In 2010, Phil Mickelson won his third Masters in just six years after beating Lee Westwood by three strokes (Westwood still has yet to win a major tournament). On the 13th hole, Mickelson drove his ball into a woody area full of pine straw. He could have chipped out and attacked the pin on his third shot, but instead the crafty lefty decided to go for it. With an enormous tree trunk in front of him, Mickelson needed to draw the ball around the tree, over the water, and hit the green soft. Unbelievably, he did just that…



4. Larry Mize Chip Shot (1987)

In 1987, just one year after the Golden Bear won his 6th Masters, Greg Norman made an attempt to win his first. The Shark had a chance to slam the door shut before Larry Mize dropped a putt that sent him to a 3-way playoff with Norman and Seve Ballesteros. Seve was eliminated after the first playoff hole, and Norman and Mize went on to what became one of the most memorable finishes in Masters history. Norman put his approach shot on the edge of the green, leaving him with a long birdie putt. Meanwhile Mize sat well off the green staring down 140 foot chip shot. Miraculously, Mize holed the birdie chip while Norman simply couldn’t save it to tie.



3. Jack Nicklaus Birdie Putt at 17 (1986)

Dubbed one of greatest Masters victories of all time, 46 year old Nicklaus found himself starring down a crucial birdie putt on the 17th green. The Golden Bear had his son Jackie as his caddie that afternoon to witness his father’s PGA TOUR record 18th major championship. The putt has been highlight by the now famous image of Jack raising his putter as the ball fell into the bottom of the cup, a moment forever burned into golf’s storied history.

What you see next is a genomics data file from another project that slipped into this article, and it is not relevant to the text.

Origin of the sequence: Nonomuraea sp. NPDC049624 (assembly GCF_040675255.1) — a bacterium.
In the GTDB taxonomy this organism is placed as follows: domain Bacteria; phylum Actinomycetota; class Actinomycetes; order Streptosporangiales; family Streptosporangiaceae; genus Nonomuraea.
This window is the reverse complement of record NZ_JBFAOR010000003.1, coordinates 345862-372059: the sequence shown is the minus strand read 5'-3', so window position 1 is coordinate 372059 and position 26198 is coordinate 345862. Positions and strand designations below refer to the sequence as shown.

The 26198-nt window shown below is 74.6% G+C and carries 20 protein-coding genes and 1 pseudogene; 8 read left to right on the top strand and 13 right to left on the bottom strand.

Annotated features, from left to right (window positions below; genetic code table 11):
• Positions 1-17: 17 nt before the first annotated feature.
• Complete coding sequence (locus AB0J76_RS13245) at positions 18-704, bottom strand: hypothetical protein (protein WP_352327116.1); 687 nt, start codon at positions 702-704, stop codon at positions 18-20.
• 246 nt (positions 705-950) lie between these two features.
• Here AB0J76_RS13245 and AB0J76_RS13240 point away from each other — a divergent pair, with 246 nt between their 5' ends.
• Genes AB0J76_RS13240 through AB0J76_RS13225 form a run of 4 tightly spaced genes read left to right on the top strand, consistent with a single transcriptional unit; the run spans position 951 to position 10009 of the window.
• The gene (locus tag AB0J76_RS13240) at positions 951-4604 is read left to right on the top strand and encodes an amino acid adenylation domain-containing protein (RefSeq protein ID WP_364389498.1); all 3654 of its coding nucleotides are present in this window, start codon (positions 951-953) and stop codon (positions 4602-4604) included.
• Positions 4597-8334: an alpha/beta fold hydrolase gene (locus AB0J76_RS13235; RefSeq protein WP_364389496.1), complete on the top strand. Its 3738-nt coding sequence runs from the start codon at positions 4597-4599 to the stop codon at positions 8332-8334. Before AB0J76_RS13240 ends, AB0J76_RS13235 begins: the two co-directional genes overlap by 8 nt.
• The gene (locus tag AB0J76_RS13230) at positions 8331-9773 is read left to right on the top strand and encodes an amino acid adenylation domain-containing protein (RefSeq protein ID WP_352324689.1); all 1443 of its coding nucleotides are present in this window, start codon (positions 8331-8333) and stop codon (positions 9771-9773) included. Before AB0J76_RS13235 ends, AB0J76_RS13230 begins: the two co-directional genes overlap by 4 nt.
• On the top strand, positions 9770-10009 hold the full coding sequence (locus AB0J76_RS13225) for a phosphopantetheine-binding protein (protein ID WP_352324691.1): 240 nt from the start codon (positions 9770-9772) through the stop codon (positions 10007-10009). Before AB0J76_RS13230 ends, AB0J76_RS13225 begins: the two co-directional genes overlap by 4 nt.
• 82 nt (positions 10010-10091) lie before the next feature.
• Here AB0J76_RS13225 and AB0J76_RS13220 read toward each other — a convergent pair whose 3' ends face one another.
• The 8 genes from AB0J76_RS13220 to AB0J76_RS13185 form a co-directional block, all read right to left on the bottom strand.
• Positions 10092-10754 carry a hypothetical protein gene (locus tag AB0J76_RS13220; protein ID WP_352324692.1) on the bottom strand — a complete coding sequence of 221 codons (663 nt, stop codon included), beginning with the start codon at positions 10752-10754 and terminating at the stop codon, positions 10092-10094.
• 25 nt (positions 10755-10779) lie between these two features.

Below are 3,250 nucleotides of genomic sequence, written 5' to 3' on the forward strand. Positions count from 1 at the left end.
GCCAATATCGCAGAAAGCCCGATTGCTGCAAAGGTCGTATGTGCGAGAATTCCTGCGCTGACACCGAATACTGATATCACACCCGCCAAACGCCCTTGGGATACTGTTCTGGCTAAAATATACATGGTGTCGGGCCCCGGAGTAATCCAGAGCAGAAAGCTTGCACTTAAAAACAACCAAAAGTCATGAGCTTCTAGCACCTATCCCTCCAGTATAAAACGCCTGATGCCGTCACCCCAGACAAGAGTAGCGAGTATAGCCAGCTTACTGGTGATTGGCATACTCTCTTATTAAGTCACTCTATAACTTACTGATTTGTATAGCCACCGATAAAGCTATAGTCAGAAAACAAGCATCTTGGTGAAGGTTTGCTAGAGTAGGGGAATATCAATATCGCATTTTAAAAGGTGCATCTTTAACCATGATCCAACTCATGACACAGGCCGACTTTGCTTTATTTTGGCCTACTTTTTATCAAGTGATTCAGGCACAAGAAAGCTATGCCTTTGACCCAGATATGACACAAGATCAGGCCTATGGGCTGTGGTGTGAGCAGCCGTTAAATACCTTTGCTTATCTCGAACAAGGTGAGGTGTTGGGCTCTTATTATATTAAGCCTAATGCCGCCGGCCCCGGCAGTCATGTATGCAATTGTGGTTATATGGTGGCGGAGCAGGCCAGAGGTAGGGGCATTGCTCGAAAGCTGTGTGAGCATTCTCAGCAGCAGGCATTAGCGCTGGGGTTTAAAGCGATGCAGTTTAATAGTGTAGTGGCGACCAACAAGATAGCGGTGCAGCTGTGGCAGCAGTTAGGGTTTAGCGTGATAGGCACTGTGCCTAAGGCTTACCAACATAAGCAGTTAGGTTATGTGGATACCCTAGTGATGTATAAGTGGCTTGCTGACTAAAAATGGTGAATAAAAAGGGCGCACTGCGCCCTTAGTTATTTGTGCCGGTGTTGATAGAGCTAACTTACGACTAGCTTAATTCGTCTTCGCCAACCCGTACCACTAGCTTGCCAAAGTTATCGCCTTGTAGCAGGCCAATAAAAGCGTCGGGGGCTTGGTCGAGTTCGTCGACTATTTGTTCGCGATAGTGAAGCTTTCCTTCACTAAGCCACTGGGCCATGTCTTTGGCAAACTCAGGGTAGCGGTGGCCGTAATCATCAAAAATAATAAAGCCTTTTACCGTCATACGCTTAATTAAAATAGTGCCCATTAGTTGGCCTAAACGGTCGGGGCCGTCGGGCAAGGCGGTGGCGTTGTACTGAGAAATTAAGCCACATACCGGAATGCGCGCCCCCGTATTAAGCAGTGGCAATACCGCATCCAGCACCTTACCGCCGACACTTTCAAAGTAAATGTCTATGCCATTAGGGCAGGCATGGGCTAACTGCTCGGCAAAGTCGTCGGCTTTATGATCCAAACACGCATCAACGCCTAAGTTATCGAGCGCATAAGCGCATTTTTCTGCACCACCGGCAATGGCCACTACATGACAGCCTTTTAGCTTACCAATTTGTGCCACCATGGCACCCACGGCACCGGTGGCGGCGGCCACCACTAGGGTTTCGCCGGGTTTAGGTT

2. Tiger’s Chip Shot on 16 (2005)

In 2005, Tiger Woods found his ball nestled in the rough for a birdie chip attempt in a playoff hole against Chris DiMarco. With a lie that almost seemed impossible to get within five feet, Tiger defied all odds by chipping the ball up to the top part of the green and letting the slope do the rest of the work. After a long, breaking roll, Tiger’s ball finally tipped into the cup in dramatic fashion. Tiger carried the momentum forward, going on to win his fourth green jacket. Believe it or not, Tiger shot a 40 on his front 9 in the first of the tournament. Talk about a comeback!



1. Bubba’s Perfect Punch Shot (2012)

This is probably the most popular and historic winning shot in the history of the modern golf era, let alone a Masters. In 2012, Bubba Watson squared off with Louis Oosthuizen in a playoff which ended in a way that most viewers wouldn’t expect. After starting the day off 3 shots behind the leader, Watson went on to birdie four consecutive holes, earning him a spot in the sudden death playoff. On the second playoff hole, Watson put his drive far right into the woods beyond the gallery of fans where it settled in a tricky spot on a bed of pine straw. After examining the lie in a fashion reminiscent of another famous Watson (of the Sherlock variety), Bubba determined that he would need at least 40 yards of left to right hook to get the ball out of the wooded area and turning towards the green. The resulting shot could not have ended up any better for Bubba who went on to win the hole and the Green Jacket. Here’s a scientific breakdown of our greatest Masters moment.



What is your own personal favorite Masters moment? Let us know by leaving a comment below.